As the mighty Mississippi settles back into her banks, the work being done by the Southwestern Illinois Flood Prevention District Council takes on new significance in light of a recently released study highlighting the considerable effect of the Illinois 3 Corridor that runs through the American Bottom.
Some people might have been confused by recent reports about levee breaches in West Alton, Mo., or Grafton, thinking it was part of the levee system protecting the communities from Alton to Columbia in Southwestern Illinois. While these communities were unfortunately inundated by flood waters, the metro-east levees performed well, protecting the American Bottom from the Mississippi River, which crested in early June at levels among the highest on record.
To ensure that those levees continue to do their job in years to come, the Southwestern Illinois Flood Prevention District Council is ramping up work on a $161 million project to improve the area's levee system to federal standards by 2015. The money to pay for these improvements is coming from a dedicated sales tax that has been collected since 2009.
When the county board chairs of Madison, St. Clair and Monroe counties made the bold decision to implement the tax, they did so to protect the 150,000 residents in the flood plain area that encompasses 25 individual communities in Southwestern Illinois, as well as the tens of thousands of jobs located there.
The recently released study conducted for the Leadership Council Southwestern Illinois by the Heartlands Conservancy took a different view of the current economic effect of that area by focusing on the Illinois 3 corridor. Illinois 3 is essentially the backbone of the nearly 60-mile long, five-mile wide economic corridor in the levee-protected American Bottom that runs parallel to the Mississippi River and Interstate 255. It connects businesses and consumers from north of Alton to south of Waterloo, providing access through the industrial heart of the region, including Wood River, Granite City, East St. Louis, Sauget and Dupo.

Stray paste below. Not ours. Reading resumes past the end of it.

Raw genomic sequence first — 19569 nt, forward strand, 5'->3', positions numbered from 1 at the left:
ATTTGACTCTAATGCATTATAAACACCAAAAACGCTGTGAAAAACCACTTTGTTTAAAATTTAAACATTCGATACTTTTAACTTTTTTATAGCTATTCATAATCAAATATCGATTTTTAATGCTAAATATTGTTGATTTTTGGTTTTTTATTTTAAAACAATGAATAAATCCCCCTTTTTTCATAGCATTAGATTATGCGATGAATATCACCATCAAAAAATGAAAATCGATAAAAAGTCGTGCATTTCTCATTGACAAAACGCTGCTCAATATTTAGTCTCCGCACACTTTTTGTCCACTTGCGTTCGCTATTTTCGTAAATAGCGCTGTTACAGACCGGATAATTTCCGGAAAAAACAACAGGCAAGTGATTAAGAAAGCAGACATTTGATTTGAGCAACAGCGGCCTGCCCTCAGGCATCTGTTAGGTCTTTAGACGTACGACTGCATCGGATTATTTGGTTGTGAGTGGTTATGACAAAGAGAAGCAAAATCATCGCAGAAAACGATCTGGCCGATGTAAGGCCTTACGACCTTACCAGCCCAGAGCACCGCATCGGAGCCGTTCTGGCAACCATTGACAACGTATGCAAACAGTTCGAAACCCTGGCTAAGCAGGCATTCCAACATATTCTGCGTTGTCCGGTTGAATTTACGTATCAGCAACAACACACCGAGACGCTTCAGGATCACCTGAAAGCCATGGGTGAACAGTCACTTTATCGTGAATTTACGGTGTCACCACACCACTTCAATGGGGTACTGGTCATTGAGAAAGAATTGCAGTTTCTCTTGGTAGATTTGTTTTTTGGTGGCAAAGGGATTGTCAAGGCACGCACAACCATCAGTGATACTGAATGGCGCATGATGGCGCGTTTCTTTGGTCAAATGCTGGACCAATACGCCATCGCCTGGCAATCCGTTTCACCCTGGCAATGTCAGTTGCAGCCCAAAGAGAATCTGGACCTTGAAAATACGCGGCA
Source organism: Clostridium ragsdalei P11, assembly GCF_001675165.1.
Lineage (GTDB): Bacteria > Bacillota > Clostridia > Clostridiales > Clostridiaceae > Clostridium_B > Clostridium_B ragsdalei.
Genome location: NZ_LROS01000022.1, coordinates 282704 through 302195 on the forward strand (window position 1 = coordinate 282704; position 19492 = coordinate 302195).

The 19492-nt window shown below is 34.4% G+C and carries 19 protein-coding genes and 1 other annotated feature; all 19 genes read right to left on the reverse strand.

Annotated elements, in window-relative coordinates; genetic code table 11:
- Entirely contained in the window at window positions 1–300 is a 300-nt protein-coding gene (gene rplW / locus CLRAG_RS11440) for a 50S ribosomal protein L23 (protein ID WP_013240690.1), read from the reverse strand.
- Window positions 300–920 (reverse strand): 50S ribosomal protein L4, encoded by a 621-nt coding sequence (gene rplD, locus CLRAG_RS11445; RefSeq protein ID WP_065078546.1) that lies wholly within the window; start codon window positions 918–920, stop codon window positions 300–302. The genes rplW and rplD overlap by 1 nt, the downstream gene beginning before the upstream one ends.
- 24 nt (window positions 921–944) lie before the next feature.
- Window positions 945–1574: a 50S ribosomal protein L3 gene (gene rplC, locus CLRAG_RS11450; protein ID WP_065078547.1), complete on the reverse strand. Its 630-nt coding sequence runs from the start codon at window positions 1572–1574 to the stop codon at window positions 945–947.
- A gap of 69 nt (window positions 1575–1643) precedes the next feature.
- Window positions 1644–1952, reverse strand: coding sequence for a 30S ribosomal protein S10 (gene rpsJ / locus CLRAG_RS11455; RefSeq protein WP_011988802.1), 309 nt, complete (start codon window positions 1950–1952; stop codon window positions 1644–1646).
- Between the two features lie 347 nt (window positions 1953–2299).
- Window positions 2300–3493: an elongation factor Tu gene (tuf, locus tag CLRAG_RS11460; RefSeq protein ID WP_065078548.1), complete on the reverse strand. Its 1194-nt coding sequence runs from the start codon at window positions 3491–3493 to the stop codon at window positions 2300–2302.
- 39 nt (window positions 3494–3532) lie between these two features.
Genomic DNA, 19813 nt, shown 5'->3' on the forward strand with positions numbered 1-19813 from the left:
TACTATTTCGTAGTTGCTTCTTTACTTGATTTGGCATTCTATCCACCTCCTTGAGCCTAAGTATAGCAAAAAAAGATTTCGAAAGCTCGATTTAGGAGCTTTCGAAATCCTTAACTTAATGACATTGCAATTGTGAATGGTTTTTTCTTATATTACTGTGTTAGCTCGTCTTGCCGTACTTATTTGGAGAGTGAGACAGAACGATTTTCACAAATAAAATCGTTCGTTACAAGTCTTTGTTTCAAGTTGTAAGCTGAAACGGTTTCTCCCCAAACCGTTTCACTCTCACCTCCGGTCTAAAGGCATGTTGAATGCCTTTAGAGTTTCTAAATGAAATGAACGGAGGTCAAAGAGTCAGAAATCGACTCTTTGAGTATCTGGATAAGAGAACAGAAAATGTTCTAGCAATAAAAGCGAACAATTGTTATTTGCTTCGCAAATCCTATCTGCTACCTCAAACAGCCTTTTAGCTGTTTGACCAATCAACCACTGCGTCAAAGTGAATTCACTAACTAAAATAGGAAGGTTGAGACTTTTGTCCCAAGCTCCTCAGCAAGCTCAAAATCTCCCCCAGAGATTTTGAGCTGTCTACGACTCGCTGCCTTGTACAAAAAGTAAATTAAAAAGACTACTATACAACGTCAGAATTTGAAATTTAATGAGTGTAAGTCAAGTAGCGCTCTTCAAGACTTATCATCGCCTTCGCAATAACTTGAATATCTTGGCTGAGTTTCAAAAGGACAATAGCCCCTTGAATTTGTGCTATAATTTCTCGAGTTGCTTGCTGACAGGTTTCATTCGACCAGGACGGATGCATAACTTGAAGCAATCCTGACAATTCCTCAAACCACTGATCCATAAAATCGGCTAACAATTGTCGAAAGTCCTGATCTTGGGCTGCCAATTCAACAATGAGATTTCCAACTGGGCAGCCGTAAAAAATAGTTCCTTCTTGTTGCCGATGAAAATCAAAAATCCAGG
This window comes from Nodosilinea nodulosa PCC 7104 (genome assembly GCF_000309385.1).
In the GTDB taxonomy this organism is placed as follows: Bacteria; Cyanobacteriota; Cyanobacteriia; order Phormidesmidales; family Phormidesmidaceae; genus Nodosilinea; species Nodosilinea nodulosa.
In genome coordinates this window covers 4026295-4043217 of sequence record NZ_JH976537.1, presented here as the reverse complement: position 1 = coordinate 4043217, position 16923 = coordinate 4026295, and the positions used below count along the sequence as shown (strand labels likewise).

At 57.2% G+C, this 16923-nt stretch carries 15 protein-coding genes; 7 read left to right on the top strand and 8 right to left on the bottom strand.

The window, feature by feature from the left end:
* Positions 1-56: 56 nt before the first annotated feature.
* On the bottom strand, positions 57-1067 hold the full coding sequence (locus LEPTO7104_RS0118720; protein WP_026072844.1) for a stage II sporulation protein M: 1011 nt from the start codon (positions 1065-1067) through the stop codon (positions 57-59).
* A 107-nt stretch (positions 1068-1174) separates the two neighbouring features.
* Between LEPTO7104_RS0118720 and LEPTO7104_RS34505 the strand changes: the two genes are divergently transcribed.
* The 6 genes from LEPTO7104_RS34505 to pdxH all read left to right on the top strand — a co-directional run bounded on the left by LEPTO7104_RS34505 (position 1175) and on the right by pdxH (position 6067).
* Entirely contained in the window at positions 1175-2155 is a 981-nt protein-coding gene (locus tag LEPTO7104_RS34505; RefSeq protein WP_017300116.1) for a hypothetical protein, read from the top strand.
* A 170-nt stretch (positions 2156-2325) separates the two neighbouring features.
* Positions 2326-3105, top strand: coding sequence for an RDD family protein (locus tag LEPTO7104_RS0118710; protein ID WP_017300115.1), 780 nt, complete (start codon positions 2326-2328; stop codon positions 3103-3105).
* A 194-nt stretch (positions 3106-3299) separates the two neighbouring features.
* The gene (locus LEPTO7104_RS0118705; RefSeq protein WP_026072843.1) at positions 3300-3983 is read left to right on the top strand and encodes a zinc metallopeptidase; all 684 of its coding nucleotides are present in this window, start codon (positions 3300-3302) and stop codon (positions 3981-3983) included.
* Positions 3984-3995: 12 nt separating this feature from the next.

The findings revealed that the direct impacts of the Illinois 3 corridor include 1,380 businesses with at least 10 employees, and combined annual revenue of $6.3 billion. These corridor businesses provide employment for a workforce of 75,000 and an annual payroll of $3.3 billion.
Considering all that the metro-east levees protect, we applaud our county leadership and the Flood Prevention District Council for their ongoing work to improve the system. The clear commitment to get this job completed by 2015 reinforces that the American Bottom is open for business. Progress is evident as construction contracts are being awarded and the Levee Issues Alliance is carefully monitoring that progress to ensure timely completion. We look forward to continued infrastructure investment to support the existing businesses and industries that are booming here, and to welcoming new businesses that will benefit from being in this prime central geographic location where multi-modal transportation assets converge.
Rich Conner is chairman of the St. Louis Metro East Levee Issues Alliance, which is administered by the Leadership Council Southwestern Illinois to help prevent the unintended economic consequences produced by FEMA's update of the flood insurance rate maps in our region.